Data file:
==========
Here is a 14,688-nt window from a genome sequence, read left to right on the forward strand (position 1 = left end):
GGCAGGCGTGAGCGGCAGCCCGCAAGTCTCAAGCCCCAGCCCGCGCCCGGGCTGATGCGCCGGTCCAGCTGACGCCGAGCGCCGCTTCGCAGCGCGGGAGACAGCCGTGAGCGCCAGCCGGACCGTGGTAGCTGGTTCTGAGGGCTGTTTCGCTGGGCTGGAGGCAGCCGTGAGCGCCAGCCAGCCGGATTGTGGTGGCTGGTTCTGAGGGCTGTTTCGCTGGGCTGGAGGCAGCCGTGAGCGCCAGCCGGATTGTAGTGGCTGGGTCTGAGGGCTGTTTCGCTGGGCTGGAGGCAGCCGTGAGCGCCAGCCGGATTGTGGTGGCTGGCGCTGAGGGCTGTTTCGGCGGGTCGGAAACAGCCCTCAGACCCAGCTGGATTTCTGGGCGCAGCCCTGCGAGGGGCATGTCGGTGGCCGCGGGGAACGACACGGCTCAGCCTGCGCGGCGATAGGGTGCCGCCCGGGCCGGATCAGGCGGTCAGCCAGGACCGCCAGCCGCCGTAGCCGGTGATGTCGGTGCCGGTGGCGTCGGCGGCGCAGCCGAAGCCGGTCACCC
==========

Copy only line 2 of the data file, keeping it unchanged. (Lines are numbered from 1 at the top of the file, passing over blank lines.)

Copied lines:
GGCAGGCGTGAGCGGCAGCCCGCAAGTCTCAAGCCCCAGCCCGCGCCCGGGCTGATGCGCCGGTCCAGCTGACGCCGAGCGCCGCTTCGCAGCGCGGGAGACAGCCGTGAGCGCCAGCCGGACCGTGGTAGCTGGTTCTGAGGGCTGTTTCGCTGGGCTGGAGGCAGCCGTGAGCGCCAGCCAGCCGGATTGTGGTGGCTGGTTCTGAGGGCTGTTTCGCTGGGCTGGAGGCAGCCGTGAGCGCCAGCCGGATTGTAGTGGCTGGGTCTGAGGGCTGTTTCGCTGGGCTGGAGGCAGCCGTGAGCGCCAGCCGGATTGTGGTGGCTGGCGCTGAGGGCTGTTTCGGCGGGTCGGAAACAGCCCTCAGACCCAGCTGGATTTCTGGGCGCAGCCCTGCGAGGGGCATGTCGGTGGCCGCGGGGAACGACACGGCTCAGCCTGCGCGGCGATAGGGTGCCGCCCGGGCCGGATCAGGCGGTCAGCCAGGACCGCCAGCCGCCGTAGCCGGTGATGTCGGTGCCGGTGGCGTCGGCGGCGCAGCCGAAGCCGGTCACCC